[Mesa-dev] software implementation of vulkan for gsoc/evoc

Jacob Lifshay programmerjake at gmail.com
Mon Feb 13 02:17:14 UTC 2017

forgot to add mesa-dev when I sent.
---------- Forwarded message ----------
From: "Jacob Lifshay" <programmerjake at gmail.com>
Date: Feb 12, 2017 6:16 PM
Subject: Re: [Mesa-dev] software implementation of vulkan for gsoc/evoc
To: "Dave Airlie" <airlied at gmail.com>

On Feb 12, 2017 5:34 PM, "Dave Airlie" <airlied at gmail.com> wrote:

> I'm assuming that control barriers in Vulkan are identical to barriers
> across a work-group in opencl. I was going to have a work-group be a
> OS thread, with the different work-items mapped to SIMD lanes. If we need
> have additional scheduling, I have written a javascript compiler that
> supports generator functions, so I mostly know how to write a llvm pass to
> implement that. I was planning on writing the shader compiler using llvm,
> using the whole-function-vectorization pass I will write, and using the
> pre-existing spir-v to llvm translation layer. I would also write some
> passes to translate from texture reads and stuff to basic vector ops.

Well the problem is number of work-groups that gets launched could be
quite high, and this can cause a large overhead in number of host threads
that have to be launched. There was some discussion on this in mesa-dev
archives back when I added softpipe compute shaders.

I would start a thread for each cpu, then have each thread run the compute
shader a number of times instead of having a thread per shader invocation.

> I have a prototype rasterizer, however I haven't implemented binning for
> triangles yet or implemented interpolation. currently, it can handle
> triangles in 3D homogeneous and calculate edge equations.
> https://github.com/programmerjake/tiled-renderer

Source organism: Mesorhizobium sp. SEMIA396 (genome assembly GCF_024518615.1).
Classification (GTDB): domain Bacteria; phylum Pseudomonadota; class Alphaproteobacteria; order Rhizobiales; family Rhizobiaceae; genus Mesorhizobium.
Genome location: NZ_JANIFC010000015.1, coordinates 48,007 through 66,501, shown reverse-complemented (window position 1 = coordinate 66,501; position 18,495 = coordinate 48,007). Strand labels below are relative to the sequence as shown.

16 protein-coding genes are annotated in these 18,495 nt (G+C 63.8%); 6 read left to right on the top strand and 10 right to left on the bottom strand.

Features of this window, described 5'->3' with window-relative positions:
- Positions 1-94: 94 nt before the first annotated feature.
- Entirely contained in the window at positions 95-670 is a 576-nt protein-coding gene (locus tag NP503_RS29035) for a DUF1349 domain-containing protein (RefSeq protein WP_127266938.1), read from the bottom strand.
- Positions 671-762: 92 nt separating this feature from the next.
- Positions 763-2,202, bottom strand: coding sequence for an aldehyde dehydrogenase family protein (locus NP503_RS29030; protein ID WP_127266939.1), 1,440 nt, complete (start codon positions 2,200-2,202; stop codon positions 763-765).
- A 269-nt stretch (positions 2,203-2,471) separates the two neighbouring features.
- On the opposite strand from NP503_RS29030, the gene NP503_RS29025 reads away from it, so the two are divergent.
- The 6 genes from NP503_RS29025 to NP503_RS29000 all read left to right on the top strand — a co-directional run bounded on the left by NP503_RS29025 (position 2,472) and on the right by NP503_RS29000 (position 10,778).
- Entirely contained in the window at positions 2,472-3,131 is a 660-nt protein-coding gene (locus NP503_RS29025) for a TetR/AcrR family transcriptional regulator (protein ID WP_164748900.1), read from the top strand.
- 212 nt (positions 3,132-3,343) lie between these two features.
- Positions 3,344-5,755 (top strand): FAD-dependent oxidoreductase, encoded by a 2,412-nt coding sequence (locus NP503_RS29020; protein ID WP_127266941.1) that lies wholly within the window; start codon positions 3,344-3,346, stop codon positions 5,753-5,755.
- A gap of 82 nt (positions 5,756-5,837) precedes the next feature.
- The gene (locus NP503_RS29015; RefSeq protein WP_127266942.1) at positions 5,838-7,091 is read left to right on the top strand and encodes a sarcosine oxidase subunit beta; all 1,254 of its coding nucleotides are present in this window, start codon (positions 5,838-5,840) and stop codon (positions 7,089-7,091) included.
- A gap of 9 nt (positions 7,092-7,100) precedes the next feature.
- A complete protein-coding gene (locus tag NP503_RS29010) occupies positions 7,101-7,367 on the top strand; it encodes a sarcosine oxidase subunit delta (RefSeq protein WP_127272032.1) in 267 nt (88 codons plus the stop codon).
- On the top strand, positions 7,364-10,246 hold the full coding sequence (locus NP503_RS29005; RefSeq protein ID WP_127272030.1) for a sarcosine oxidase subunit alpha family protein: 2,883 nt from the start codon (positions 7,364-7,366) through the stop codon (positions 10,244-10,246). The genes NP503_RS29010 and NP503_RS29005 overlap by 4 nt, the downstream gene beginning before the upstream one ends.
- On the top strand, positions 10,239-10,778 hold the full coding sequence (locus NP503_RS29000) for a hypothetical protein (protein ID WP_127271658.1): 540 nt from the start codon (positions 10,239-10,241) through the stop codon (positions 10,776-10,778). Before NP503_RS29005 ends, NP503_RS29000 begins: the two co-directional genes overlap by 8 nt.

> A previous 3d renderer that doesn't implement any vectorization and has
> opengl 1.x level functionality:
> https://github.com/programmerjake/lib3d/blob/master/softrender.cpp

Well I think we already have a completely fine rasterizer and binning
and whatever
else in the llvmpipe code base. I'd much rather any Mesa based project
throw all of that away, there is no reason the same swrast backend couldn't
be abstracted to be used for both GL and Vulkan and introducing another
just because it's interesting isn't a great fit for long term project

If there are improvements to llvmpipe that need to be made, then that
is something
to possibly consider, but I'm not sure why a swrast vulkan needs a from
raster implemented. For a project that is so large in scope, I'd think
reusing that code
would be of some use. Since most of the fun stuff is all the texture
sampling etc.

I actually think implementing the rasterization algorithm is the best part.
I wanted the rasterization algorithm to be included in the shaders, eg.
triangle setup and binning would be tacked on to the end of the vertex
shader and parameter interpolation and early z tests would be tacked on to
the beginning of the fragment shader and blending on to the end. That way,
llvm could do more specialization and instruction scheduling than is
possible in llvmpipe now.

so the tile rendering function would essentially be:

for(i = 0; i < triangle_count; i+= vector_width)
    jit_functions[i](tile_x, tile_y, &triangle_setup_results[i]);

as opposed to the current llvmpipe code where there is a large amount of
fixed code that isn't optimized with the shaders.

> The scope that I intended to complete is the bare minimum to be vulkan
> conformant (i.e. no tessellation and no geometry shaders), so
implementing a
> loadable ICD for linux and windows that implements a single queue, vertex,
> fragment, and compute shaders, implementing events, semaphores, and
> implementing images with the minimum requirements, supporting a f32 depth
> buffer or a f24 with 8bit stencil, and supporting a yet-to-be-determined
> compressed format. For the image optimal layouts, I will probably use the
> same chunked layout I use in
> https://github.com/programmerjake/tiled-renderer/blob/master2/image.h#L59
> where I have a linear array of chunks where each chunk has a linear array
> texels. If you think that's too big, we could leave out all of the image
> formats except the two depth-stencil formats, the 8-bit and 32-bit integer
> and 32-bit float formats.

Seems like a quite large scope, possibly a bit big for a GSoC though,
esp one that
intends to not use any existing Mesa code.

most of the vulkan functions have a simple implementation when we don't
need to worry about building stuff for a gpu and synchronization (because
we have only one queue), and llvm implements most of the rest of the needed
functionality. If we leave out most of the image formats, that would
probably cut the amount of code by a third.

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